Achieving accurate computation of global illumination in real-time remains difficult.[2] In real-time 3D graphics, the diffuse inter-reflection component of global illumination is sometimes approximated by an "ambient" term in the lighting equation, which is also called "ambient lighting" or "ambient color" in 3D software packages. Though this method of approximation (also known as a "cheat" because it's not really a global illumination method) is easy to perform computationally, when used alone it does not provide an adequately realistic effect. Ambient lighting is known to "flatten" shadows in 3D scenes, making the overall visual effect more bland. However, used properly, ambient lighting can be an efficient way to make up for a lack of processing power.


More and more specialized algorithms are used in 3D programs that can effectively simulate the global illumination. These algorithms are numerical approximations to the rendering equation. Well known algorithms for computing global illumination include path tracing, photon mapping and radiosity. The following approaches can be distinguished here:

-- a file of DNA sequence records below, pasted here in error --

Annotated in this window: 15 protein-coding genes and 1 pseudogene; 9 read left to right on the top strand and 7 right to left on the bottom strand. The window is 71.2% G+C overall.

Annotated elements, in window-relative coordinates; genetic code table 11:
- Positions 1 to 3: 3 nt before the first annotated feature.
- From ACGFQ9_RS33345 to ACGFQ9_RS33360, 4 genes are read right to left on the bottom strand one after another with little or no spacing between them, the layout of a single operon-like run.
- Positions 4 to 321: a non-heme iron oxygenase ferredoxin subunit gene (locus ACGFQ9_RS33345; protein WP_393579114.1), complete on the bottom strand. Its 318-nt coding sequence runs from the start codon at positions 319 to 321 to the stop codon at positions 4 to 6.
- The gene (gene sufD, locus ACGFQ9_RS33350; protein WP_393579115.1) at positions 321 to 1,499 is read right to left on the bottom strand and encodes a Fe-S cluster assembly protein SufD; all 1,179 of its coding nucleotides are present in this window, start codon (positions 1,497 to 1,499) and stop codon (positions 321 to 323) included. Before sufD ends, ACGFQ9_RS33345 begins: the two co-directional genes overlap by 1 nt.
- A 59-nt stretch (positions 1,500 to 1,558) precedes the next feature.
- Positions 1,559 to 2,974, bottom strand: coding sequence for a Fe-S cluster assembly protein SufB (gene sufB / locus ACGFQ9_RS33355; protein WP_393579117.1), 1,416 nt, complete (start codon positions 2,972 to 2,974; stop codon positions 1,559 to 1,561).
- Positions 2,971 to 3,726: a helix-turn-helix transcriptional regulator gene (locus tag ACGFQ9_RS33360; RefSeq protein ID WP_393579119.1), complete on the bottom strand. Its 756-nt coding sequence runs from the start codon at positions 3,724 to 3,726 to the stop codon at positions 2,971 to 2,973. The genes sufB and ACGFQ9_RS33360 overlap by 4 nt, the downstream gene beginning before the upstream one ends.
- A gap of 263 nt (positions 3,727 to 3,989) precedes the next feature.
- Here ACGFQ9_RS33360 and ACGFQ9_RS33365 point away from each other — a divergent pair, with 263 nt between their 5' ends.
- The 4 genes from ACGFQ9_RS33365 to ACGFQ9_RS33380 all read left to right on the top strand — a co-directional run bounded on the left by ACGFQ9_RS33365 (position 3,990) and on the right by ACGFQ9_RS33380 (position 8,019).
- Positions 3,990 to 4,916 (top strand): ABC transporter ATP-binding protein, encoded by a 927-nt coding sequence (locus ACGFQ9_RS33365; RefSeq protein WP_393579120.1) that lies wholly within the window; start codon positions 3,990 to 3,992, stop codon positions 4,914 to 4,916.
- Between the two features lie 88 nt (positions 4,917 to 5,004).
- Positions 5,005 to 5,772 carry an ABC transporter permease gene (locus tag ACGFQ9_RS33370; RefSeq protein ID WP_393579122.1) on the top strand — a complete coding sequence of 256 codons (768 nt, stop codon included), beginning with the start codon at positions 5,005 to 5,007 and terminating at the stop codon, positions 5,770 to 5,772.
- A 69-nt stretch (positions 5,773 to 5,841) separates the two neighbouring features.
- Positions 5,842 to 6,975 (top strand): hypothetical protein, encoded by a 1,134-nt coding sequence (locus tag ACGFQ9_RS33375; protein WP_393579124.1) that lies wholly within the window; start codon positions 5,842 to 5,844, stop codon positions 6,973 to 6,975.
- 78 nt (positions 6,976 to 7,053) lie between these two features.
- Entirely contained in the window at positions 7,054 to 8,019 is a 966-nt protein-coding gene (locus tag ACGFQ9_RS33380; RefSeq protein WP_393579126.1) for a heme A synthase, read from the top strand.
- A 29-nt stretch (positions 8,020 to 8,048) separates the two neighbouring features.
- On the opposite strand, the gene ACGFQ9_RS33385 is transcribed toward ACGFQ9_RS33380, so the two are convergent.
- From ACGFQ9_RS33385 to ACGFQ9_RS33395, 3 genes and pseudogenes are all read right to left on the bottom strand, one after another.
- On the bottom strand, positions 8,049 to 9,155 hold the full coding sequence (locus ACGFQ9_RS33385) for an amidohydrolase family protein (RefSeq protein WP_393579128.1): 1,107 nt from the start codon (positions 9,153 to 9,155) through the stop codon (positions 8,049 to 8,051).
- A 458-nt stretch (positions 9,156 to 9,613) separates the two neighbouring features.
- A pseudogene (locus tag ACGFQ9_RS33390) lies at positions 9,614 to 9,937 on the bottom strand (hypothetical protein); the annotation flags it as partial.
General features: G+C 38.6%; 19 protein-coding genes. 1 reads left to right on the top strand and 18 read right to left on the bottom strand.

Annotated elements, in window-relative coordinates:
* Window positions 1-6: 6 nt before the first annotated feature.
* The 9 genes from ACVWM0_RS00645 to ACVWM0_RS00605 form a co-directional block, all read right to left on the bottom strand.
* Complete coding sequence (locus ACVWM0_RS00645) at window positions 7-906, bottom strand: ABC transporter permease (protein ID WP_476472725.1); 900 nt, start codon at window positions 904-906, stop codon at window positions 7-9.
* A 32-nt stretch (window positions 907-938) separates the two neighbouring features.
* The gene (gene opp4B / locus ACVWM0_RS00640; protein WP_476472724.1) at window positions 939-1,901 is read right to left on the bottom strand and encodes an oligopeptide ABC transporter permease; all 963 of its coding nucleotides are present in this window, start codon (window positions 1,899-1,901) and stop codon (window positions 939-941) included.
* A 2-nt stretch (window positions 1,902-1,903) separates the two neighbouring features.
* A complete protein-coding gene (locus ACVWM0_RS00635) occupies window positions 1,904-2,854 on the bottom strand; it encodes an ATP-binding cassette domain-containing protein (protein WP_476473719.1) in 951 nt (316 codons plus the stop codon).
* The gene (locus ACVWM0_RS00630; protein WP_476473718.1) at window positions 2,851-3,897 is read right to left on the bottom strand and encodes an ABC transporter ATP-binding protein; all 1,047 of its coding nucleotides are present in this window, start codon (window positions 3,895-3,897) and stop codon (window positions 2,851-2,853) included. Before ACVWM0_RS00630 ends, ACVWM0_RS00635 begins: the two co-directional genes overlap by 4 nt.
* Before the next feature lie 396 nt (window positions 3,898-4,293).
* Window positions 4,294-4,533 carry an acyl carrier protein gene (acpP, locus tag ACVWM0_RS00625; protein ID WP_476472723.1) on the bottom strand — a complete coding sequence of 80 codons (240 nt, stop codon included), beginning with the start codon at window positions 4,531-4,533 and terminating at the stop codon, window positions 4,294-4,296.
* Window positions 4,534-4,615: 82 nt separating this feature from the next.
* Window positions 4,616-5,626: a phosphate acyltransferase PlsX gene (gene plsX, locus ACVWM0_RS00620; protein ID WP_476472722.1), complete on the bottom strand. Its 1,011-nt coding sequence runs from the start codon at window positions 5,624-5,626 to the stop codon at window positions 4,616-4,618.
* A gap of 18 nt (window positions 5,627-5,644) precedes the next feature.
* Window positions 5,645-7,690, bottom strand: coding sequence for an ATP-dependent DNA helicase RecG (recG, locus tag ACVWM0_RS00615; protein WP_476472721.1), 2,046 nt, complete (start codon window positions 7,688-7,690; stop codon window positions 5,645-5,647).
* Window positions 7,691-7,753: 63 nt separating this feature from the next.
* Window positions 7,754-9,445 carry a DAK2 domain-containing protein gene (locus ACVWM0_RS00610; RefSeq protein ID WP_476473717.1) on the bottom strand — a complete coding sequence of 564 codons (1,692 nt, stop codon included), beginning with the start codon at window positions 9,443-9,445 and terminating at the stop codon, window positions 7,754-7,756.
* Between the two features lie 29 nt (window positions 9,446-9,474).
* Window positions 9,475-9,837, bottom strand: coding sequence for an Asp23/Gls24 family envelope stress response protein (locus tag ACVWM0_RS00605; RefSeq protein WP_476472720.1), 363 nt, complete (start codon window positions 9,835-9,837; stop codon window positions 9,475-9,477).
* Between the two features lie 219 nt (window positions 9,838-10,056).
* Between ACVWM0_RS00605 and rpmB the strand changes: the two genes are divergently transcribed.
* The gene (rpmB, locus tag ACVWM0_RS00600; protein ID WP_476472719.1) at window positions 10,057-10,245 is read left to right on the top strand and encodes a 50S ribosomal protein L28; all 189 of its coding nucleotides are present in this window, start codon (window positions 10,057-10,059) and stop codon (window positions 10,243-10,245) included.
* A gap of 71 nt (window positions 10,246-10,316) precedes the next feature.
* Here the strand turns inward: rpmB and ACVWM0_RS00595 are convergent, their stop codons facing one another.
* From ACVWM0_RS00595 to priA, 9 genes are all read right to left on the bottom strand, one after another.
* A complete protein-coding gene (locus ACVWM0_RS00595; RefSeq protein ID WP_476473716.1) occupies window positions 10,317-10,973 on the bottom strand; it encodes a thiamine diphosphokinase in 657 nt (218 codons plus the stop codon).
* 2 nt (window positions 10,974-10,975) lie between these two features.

• Inversion:
    • is not applied in practice
  • Expansion:
  • Iteration:

In Light-path notation global lighting the paths of the type L (D | S) corresponds * E.

A full treatment can be found in [3]

Image-based lighting[edit]

Another way to simulate real global illumination is the use of high-dynamic-range images (HDRIs), also known as environment maps, which encircle and illuminate the scene. This process is known as image-based lighting.

List of methods[edit]

Method Description/Notes